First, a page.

Artist and visionary Jean Michel Basquiat rocketed to fame in the early 1980’s, after his ‘Samo’ and signature three-pronged crown street tags gained attention from those on the fringes of the bustling New York arts scene. An unconventional artist Basquiat made canvases out of garbage he found in the streets, any and everything was a potential canvas. A discarded door, a soiled piece of fabric embodied a duality that only Basquiat saw as he scampered through downtown Manhattan.
It is hard not to think of Jimi Hendrix when Jean Michel Basquiat is mentioned. The parallels are eerie; both were tortured artists trying to express their world, their truth, in a new revolutionary way. Both were denied acceptance by their immediate black peers and sadly, both died at 27 due to drug overdoses. However, both have found fame, and acceptance posthumously evidencing that their creative genius and brilliance was before its time.
Now is the Time is the name of Basquiat exhibit on display at Toronto’s AGO, and how timely and prophetic the title is. Many of Basquiat’s most acclaimed works bear an untarnished timelessness and relevance that makes them authentic in the most painful of ways.
After the death of fellow graffiti artist Michael Stewart at the hands of a New York city police officer Basquiat created a piece on canvas called Defacement. In it two red faced police officers brandish batons over the head of a faceless black figure, the word ‘Defacemento?’ is scrolled at the top. Basquiat was deeply affected by the murder of Michael Stewart and famously said, “It could have been me.” Much like the Black Lives Matter movement of today Basquiat was enraged that a young black man could be killed in the streets for what amounted to a misdemeanor crime. As protestors fill the streets for the second week in Baltimore protesting the death of Freddie Gray at the hands of the police Basquiat’s painting is as relevant today as it was on the late September night in 1983 when Michael Stewart was killed.
The Irony of the Negro Policeman. 1981, Jean Michel Basquiat
The Irony of the Negro Policeman is another prophetic piece by Basquiat and is especially pertinent in Toronto with the recent appointment of the first black chief of police in the city’s history. The painting depicts a large black figure wearing what appears to be multiple hats, this may be indicative of the many hats/faces the average black man must dawn to navigate the world. The figure wears a yellow smear on its chest, it could be a blurred badge alluding that although he is a police officer he is still an outsider amongst the police or lacks the complete power of an officer.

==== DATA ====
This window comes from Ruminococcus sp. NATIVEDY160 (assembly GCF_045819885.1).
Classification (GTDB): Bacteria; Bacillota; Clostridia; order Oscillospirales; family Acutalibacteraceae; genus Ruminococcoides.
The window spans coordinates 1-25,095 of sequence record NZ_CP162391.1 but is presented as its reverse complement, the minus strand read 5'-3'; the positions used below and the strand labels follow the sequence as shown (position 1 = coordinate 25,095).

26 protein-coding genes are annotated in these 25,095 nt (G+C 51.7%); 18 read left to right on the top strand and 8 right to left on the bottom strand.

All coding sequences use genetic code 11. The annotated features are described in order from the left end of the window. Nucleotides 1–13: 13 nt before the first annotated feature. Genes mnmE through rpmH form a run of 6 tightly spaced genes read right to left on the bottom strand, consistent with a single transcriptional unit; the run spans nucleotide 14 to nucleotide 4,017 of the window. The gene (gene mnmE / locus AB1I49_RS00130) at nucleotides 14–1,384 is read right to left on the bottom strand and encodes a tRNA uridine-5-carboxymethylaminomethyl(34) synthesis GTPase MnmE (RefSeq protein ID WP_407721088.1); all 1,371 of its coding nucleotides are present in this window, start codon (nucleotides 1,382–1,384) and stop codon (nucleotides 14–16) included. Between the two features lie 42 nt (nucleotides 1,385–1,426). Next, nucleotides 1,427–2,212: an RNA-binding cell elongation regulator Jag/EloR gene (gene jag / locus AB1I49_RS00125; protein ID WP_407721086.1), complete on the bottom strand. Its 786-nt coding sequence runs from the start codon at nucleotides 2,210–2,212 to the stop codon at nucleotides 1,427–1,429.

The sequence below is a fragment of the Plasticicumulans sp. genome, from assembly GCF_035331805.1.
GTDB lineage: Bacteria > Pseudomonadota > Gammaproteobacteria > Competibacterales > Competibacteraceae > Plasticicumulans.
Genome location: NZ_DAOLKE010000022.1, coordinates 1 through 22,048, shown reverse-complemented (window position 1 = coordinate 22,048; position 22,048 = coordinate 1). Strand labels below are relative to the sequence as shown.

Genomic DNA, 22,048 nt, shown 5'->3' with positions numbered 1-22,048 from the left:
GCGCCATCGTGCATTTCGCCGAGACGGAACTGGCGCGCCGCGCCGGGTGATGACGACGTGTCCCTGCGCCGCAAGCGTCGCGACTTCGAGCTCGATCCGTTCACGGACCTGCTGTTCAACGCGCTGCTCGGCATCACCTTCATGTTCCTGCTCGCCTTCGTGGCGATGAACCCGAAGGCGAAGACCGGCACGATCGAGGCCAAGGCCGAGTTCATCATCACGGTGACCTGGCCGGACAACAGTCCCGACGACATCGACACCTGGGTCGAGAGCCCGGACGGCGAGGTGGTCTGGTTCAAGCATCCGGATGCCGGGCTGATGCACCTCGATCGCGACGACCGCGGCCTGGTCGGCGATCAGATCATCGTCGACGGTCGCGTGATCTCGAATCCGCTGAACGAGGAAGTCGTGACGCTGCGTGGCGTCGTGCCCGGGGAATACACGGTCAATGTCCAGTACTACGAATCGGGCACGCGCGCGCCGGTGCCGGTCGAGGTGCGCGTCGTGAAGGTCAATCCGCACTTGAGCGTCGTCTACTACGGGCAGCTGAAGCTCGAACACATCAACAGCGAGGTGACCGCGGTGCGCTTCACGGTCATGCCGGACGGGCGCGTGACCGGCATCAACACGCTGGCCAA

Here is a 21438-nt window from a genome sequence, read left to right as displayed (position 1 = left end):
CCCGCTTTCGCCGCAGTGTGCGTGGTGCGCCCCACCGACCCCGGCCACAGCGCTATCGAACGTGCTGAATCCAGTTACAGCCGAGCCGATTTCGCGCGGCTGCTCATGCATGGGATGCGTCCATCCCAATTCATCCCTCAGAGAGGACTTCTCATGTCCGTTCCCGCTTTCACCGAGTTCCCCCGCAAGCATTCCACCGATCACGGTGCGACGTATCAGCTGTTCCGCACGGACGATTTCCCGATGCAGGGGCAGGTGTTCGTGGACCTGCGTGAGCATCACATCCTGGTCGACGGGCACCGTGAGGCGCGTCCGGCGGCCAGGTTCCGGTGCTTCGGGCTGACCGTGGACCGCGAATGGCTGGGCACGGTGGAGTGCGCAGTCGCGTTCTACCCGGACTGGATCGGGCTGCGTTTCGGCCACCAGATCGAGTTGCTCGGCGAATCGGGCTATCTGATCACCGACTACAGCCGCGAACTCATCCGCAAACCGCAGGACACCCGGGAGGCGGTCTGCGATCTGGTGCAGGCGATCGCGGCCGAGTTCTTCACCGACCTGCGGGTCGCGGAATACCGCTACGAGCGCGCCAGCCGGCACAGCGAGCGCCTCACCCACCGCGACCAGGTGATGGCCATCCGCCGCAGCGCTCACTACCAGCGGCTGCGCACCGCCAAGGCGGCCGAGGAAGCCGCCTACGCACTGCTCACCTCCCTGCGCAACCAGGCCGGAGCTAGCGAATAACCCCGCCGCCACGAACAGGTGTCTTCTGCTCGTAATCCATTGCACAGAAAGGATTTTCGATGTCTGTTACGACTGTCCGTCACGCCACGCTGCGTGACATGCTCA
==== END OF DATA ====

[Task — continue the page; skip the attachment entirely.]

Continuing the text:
Another recurring theme in Basquiat’s work is the celebration of black excellence. He often literally tore his heroes off the screen or out of the radio and transfixed them into a classically chaotic Basquiat background. Whether it is Charlie Parker, Jesse Owens or Cassius Clay, Basquiat paid homage to their lasting legacy by immortalizing them in his paintings. However, he was deeply aware that fame for a black man came with a duality that he seemed to equate with selling his soul or selling out, this recurring trope is evidenced by the repetition of the words ‘black soap’ in many of Basquiat’s paintings. For him fame meant a sort of white washing of one’s self in order to be sanitized enough for white audiences.
Black Soap. 1981, Jean Michel Basquiat.
In the piece Not For Sale/Obnoxious Liberals, Samson of biblical fame is standing arms spread above his head, a red faced figure stands between Samson and a figure wearing a farmers hat with dollar signs on his torso. The red-faced centre figure has Not for Sale written on his torso. Samson appears to represent a slave in the midst of a slave auction; the man in the middle is denoted with the words obnoxious liberals above his head.
My favourite pieces are less political and more celebratory and reflective. I am especially fond of his self portraits. Like Picasso’s self portraits it is fascinating to glimpse the artist’s interpretation of themselves. Basquiat’s self portraits and the untitled images that I perceive as self portraits are intricate paintings that try to convey Basquiat’s unique complexity. Whether it’s a skull full of words and images or a head with a bell jar body there is an unseen depth that his self portraits contain that makes them mesmerizing to stare at and try to decipher.
Over his brief career Basquiat completed over 1000 works of art and worked on a collaborative series with Andy Warhol that helped renew interest and acclaim for Warhol’s work. Basquiat used the streets as a muse and was able to cement a permanent and legitimate place for street art and pave the way for the likes of Banksy and Shepard Fairey.
Andy Warhol and Jean Michel Basquiat pose inside a studio featuring their collaborative work. 1985. Credit: AP
The Now is the Time exhibit at the AGO is a phenomenal exhibition of Basquiat’s work and includes a free downloadable tour that offers great insight into the individual pieces as well as its greater cultural relevance. The show is on display until May 9.